This time last year, I got immense pleasure when watching my English group, all boys, opening their exam results. 13 of this class of 22 were learning English as an additional language and a further 7 were on the special educational needs register. I was delighted, as you would imagine, that 21 of them passed their English and English Literature Exams and headed off to college, full of confidence and ambition. They hadn’t had the greatest start in life, but had worked incredibly hard to achieve what may seem to you a modest grade C at GCSE level. Today, I was excited to witness more of the same. The anticipation and excitement I feel on results day is something a thousand times more than when I received my own results. Anyone who teaches at my, or a similar school, will tell you exactly the same. We don’t teach students whose parents pay big money for them to learn Latin with private tutors, simply to be used as status symbols at social gatherings. We teach kids who have seen more turmoil and turbulence in their young lives than you or I will ever have to face and I can tell you that watching them learn that they have passed their GCSEs is the most satisfying, heart-warming reward you could ever imagine.

Fortunately, this year I was given a high set (where only about 30% of students were either EAL or SEN students) and they all performed exceptionally well. However, I spent the vast majority of the morning consoling students, who worked more than hard enough to achieve a C grade in English, had been predicted a C grade in English and effectively had earned a C grade in English, but had been credited with a D grade, thus scuppering their chances of going to a college which had conditionally accepted them based on their predicted grades. Just to be exceptionally clear, these are not privileged kids who were bright enough to get a high grade, but just couldn’t be bothered to work. These are students who are learning English as a second, sometimes third, language who have attended every revision session provided and still requested more, leading to some of us teachers having to put video lessons on YouTube to quench their never-ending thirst for knowledge. The work ethic shown by some of these students to overcome their language barriers was breathtaking and awe-inspiring. When coming to collect their results, they were far too humble to be over-confident, let alone complacent, but deep down they were content with the knowledge that they had given their all.

On opening the envelopes and seeing their D grades, each and every one of them covered their faces due to the shame that they felt. They should, of course, have been celebrating. But instead, a combination of devastation, embarrassment and confusion descended upon them and it was left to us teachers to try to explain to them what had gone wrong. The wrongdoing, it has become clear, was not their own doing. It would appear that, in a bid to halt the increase in GCSE passes, particularly in English, you have put pressure on exam boards to ensure that only a certain number of students achieve a C grade or above. When the January examination results came out, it would seem that far too many students were passing, so something would have to change for those unfortunate enough to be entered at the end of the GCSE course, which is ironically something that you are trying to make compulsory. So, the marks entered for Speaking & Listening and Written Controlled Assessment (60% of the final grade) were moderated, and agreed. This gave a number of students false hope that they had already achieved a pass in more than half of the course and all they had to do was match that mark in their examination. Incredibly, it has become apparent that the raw marks given for this part of the course, when converted, are now worth less than originally suggested and less than the credit given to those students whose identical work was submitted in January. This has, in turn, meant that these students were entering the exam, where they traditionally struggle due to issues with accessing the questions, on D grades. They never stood a chance, but they didn’t know. Unfortunately, they found out today. They can’t understand why someone would want to play around with their futures in such a cruel way and we, as teachers, should not have to be the ones to explain it to them.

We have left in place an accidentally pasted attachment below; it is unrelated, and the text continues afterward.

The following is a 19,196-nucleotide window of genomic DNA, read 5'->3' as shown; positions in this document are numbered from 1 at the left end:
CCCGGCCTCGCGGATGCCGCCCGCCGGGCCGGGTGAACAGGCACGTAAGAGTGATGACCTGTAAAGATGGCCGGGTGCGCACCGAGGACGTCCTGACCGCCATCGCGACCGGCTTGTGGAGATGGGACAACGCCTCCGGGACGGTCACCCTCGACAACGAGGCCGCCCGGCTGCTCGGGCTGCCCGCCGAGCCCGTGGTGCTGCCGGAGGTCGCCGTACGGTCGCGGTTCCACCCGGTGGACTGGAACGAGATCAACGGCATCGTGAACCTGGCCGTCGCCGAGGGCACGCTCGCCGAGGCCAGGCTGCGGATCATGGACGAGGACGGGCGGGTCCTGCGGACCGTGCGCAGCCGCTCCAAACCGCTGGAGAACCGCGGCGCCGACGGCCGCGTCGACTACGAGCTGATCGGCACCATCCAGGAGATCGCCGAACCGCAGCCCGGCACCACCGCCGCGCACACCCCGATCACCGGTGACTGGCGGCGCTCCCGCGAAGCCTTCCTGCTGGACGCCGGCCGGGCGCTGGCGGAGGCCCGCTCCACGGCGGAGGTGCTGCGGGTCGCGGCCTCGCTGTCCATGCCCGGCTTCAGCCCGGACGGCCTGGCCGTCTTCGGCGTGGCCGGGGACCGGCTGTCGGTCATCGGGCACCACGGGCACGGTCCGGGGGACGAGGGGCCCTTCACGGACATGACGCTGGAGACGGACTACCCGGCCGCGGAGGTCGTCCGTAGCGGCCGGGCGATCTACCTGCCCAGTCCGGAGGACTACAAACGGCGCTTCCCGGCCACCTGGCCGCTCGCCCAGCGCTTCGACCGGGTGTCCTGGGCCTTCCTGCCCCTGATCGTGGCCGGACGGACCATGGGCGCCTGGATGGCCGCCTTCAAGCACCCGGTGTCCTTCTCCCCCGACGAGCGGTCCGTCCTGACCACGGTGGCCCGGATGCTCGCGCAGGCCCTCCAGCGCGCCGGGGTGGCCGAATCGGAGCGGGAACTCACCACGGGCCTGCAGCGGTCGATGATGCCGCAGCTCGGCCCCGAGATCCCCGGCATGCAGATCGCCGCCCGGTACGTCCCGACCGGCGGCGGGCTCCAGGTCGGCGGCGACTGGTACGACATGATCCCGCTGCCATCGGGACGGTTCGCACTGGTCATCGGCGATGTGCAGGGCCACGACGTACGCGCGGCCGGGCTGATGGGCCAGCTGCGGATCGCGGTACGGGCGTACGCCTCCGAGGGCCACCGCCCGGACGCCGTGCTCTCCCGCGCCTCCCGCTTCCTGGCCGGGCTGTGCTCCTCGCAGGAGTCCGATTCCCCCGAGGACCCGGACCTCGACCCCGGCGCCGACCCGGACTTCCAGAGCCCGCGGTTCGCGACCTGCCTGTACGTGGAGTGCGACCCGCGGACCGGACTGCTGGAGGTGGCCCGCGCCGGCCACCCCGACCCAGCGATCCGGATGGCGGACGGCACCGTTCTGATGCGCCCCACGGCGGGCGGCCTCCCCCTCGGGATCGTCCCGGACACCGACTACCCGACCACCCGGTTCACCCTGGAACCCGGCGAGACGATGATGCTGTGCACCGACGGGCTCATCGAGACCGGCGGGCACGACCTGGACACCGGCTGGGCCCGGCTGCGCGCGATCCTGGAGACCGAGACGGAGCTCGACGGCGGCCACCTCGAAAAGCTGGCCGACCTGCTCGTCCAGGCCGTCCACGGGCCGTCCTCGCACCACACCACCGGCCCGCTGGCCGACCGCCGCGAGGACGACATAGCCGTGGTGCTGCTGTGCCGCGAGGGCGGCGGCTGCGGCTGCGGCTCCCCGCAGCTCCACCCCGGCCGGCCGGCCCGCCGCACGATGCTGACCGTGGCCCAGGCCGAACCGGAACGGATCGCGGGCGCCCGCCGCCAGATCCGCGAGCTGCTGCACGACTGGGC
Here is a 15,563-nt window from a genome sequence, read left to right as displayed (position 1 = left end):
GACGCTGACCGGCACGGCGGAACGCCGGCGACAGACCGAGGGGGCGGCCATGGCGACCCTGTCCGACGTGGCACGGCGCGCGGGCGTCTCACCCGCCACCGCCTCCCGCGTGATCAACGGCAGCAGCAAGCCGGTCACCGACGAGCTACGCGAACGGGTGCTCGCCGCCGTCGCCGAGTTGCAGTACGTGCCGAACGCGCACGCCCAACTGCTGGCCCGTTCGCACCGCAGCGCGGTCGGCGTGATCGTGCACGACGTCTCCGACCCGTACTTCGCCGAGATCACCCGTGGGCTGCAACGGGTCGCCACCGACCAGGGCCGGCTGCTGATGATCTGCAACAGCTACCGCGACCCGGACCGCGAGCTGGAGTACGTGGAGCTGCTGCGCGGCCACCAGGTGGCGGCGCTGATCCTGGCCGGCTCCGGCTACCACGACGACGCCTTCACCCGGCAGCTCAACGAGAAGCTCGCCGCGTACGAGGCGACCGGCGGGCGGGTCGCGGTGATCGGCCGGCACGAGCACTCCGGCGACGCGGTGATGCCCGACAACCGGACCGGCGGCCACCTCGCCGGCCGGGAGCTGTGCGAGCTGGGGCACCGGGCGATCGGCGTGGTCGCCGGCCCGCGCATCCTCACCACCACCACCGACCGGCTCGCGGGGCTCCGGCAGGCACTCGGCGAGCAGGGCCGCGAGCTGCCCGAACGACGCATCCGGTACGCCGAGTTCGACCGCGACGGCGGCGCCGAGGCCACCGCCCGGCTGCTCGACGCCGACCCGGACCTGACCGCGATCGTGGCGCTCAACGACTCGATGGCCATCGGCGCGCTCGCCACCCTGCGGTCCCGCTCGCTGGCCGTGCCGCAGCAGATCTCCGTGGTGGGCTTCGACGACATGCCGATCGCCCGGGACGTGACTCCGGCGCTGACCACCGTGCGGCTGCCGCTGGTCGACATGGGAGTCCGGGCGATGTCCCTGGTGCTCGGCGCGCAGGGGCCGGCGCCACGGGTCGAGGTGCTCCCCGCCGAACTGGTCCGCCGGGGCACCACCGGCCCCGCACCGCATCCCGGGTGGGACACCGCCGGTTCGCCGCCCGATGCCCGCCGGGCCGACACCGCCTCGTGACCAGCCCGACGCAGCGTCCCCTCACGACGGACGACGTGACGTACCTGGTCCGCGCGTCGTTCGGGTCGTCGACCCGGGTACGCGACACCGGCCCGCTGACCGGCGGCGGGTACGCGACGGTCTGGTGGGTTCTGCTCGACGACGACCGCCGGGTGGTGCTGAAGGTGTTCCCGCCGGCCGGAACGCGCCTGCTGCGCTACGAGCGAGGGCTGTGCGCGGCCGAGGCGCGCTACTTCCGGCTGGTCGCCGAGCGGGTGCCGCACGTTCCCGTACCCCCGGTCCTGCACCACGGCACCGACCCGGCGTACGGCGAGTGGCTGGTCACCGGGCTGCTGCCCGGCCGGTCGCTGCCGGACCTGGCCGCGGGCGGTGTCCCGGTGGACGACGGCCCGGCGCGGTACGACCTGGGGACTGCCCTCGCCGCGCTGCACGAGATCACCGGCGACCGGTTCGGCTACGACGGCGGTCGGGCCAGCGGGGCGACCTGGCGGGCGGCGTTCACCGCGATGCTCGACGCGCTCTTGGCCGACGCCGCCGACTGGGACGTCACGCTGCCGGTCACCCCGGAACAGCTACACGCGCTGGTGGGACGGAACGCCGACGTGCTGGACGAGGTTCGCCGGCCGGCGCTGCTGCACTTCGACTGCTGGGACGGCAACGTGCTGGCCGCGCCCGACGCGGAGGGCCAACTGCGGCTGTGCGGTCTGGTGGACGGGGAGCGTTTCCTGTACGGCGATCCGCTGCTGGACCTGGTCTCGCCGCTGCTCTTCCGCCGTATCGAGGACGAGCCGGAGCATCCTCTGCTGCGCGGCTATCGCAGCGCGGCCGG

You have not simply moved the goalposts. You have demolished them, sold off the playing fields where they once stood and left the dreams of these youngsters in tatters. So, there we go. It appears that today you got what you wanted. The statistics show that GCSE passes are down and to you, statistics is all they will ever be. But to me and every other teacher I have had the pleasure of working with, these children are not statistics. They are young people who you have betrayed and will forever be affected by the contents in that envelope which they opened today. We teachers will continue to do our jobs and sleep soundly in the knowledge that we did all that we could and will continue to do so.


In a difficult world where we need to ensure our children have no barriers to great education to ensure the continuity of once-Great Britain, it is time for Mr. Gove to stop treating real people’s lives with such reckless disregard. It’s time for his resignation and subsequent drift into anonymity. Your time is up Mr. Gove. The bell has rang.


How Governments have Tried to Block TOR

The most important Allium in the history of human freedom. FACT.